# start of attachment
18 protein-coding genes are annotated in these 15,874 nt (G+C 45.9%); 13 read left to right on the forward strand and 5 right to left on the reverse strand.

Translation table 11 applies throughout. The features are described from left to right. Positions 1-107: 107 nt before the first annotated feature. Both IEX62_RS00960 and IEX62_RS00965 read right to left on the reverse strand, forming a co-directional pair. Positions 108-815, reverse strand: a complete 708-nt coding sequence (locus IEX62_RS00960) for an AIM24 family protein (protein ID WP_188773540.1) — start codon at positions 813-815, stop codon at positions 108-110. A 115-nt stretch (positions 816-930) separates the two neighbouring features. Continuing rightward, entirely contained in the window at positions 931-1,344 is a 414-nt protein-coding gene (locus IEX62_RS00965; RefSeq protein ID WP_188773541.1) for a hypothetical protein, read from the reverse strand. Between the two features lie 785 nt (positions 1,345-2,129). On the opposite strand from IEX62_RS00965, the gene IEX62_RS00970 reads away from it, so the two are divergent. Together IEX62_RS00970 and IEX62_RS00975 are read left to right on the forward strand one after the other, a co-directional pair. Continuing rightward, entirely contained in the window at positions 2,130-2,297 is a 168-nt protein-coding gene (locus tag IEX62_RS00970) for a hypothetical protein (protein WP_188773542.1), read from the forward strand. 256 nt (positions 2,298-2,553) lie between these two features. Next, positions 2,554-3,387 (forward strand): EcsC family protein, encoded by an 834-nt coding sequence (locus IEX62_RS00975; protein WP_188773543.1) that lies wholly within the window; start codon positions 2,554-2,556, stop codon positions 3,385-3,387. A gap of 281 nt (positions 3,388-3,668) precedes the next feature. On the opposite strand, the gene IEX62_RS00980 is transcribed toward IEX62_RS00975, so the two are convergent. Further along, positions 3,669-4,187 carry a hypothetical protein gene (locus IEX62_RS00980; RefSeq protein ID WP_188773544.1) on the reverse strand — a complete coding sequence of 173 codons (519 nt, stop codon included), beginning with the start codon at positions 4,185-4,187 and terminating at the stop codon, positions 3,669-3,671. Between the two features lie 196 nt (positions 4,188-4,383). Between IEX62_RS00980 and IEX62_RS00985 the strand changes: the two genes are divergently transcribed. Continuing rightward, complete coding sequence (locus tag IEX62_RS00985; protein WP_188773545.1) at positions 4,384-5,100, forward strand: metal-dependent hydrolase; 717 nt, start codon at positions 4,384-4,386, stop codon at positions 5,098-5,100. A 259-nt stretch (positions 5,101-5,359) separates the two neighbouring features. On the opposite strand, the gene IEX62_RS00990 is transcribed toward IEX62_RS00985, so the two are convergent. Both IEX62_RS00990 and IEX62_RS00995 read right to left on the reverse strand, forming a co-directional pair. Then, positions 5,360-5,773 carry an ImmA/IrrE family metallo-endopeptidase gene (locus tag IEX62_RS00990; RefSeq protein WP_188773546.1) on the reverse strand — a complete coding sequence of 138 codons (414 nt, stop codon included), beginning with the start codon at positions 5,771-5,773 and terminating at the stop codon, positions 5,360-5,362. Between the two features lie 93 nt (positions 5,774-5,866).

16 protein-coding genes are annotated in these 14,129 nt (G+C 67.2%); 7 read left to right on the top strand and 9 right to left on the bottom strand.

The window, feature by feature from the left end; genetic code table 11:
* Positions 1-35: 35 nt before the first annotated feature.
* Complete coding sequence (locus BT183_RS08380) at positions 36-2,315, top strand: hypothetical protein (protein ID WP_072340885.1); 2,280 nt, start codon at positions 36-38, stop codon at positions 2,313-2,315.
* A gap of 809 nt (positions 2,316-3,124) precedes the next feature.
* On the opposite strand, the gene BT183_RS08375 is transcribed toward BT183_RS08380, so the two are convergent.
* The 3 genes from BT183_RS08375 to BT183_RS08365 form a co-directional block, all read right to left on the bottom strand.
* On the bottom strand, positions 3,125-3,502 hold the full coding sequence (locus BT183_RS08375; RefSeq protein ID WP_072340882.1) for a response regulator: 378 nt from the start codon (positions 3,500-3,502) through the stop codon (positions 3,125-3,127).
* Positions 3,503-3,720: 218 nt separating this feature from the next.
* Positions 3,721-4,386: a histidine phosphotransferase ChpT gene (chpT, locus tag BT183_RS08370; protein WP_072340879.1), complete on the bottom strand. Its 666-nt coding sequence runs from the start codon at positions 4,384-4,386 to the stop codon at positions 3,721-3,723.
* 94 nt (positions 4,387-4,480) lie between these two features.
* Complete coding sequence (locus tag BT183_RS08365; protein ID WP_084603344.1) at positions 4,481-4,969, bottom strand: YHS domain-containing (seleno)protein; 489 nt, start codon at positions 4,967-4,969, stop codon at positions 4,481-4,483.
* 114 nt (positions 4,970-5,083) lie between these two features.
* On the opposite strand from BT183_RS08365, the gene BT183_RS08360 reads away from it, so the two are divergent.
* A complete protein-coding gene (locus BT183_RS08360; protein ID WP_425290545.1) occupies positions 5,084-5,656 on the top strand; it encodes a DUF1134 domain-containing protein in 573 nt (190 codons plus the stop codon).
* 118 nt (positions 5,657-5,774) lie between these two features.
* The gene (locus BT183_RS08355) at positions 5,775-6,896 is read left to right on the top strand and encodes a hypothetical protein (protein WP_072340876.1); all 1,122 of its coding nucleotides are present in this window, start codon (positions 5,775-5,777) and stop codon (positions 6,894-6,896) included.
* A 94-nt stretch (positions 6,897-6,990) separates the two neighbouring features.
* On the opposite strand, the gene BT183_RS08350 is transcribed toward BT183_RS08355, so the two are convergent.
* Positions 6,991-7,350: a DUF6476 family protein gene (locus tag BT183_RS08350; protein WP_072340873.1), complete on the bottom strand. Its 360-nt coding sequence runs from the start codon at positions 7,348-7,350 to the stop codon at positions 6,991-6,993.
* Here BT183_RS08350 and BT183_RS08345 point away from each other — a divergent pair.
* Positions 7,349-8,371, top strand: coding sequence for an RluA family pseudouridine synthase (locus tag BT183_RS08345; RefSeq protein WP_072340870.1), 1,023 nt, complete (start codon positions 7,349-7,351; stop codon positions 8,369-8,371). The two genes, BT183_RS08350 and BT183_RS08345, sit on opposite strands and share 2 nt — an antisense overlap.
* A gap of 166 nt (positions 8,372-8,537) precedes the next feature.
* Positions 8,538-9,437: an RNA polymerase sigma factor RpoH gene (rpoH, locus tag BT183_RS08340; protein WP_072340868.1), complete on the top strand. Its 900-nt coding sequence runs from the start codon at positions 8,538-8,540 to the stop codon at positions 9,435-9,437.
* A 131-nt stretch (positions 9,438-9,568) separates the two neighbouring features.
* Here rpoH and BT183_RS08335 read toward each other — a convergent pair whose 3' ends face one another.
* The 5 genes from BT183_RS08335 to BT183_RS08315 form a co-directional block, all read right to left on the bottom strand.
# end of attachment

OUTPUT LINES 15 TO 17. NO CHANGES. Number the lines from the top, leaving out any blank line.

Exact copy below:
* 114 nt (positions 4,970-5,083) lie between these two features.
* On the opposite strand from BT183_RS08365, the gene BT183_RS08360 reads away from it, so the two are divergent.
* A complete protein-coding gene (locus BT183_RS08360; protein ID WP_425290545.1) occupies positions 5,084-5,656 on the top strand; it encodes a DUF1134 domain-containing protein in 573 nt (190 codons plus the stop codon).